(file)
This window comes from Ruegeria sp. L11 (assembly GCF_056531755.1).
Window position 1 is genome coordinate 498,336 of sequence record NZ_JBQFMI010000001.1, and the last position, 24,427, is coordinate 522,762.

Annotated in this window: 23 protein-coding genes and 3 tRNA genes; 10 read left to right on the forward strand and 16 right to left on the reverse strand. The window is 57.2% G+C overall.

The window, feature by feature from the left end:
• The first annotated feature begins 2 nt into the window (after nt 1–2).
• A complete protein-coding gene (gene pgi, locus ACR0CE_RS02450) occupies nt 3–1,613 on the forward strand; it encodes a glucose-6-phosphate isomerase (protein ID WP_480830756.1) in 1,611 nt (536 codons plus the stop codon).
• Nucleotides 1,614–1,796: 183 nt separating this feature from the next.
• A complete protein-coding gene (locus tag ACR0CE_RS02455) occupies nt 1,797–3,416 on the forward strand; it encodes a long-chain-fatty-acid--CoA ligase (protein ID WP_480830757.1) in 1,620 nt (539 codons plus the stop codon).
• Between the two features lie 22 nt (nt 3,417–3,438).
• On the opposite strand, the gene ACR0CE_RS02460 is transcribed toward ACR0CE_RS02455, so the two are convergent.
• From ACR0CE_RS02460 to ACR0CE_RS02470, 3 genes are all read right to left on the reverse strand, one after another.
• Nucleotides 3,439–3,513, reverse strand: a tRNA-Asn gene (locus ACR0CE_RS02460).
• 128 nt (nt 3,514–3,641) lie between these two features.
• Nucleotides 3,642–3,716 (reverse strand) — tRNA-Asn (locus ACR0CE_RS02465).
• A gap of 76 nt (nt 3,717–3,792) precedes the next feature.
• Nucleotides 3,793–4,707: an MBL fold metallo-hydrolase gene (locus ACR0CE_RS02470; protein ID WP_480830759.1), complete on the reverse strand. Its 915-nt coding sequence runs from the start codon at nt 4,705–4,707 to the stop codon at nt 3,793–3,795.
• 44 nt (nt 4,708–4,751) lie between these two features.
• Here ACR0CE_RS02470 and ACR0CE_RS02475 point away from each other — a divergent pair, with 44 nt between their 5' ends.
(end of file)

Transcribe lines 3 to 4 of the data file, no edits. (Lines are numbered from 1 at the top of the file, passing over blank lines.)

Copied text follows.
Annotated in this window: 23 protein-coding genes and 3 tRNA genes; 10 read left to right on the forward strand and 16 right to left on the reverse strand. The window is 57.2% G+C overall.

The window, feature by feature from the left end: